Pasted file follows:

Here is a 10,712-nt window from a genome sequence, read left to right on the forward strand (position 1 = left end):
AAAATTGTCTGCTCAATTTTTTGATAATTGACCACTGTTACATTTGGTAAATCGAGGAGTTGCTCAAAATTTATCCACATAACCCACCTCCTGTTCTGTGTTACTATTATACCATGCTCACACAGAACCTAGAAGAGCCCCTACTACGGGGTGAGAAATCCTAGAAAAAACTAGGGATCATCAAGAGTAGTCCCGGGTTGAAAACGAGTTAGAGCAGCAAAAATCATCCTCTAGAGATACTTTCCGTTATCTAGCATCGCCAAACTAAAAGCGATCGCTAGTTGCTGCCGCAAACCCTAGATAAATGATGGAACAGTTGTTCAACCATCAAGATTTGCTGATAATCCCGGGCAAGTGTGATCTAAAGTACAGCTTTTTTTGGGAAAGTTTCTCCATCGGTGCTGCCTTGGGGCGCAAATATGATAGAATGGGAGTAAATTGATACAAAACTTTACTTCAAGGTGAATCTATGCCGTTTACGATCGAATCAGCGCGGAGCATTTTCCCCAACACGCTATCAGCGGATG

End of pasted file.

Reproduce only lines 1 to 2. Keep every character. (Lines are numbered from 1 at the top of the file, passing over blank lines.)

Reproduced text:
Here is a 10,712-nt window from a genome sequence, read left to right on the forward strand (position 1 = left end):
AAAATTGTCTGCTCAATTTTTTGATAATTGACCACTGTTACATTTGGTAAATCGAGGAGTTGCTCAAAATTTATCCACATAACCCACCTCCTGTTCTGTGTTACTATTATACCATGCTCACACAGAACCTAGAAGAGCCCCTACTACGGGGTGAGAAATCCTAGAAAAAACTAGGGATCATCAAGAGTAGTCCCGGGTTGAAAACGAGTTAGAGCAGCAAAAATCATCCTCTAGAGATACTTTCCGTTATCTAGCATCGCCAAACTAAAAGCGATCGCTAGTTGCTGCCGCAAACCCTAGATAAATGATGGAACAGTTGTTCAACCATCAAGATTTGCTGATAATCCCGGGCAAGTGTGATCTAAAGTACAGCTTTTTTTGGGAAAGTTTCTCCATCGGTGCTGCCTTGGGGCGCAAATATGATAGAATGGGAGTAAATTGATACAAAACTTTACTTCAAGGTGAATCTATGCCGTTTACGATCGAATCAGCGCGGAGCATTTTCCCCAACACGCTATCAGCGGATG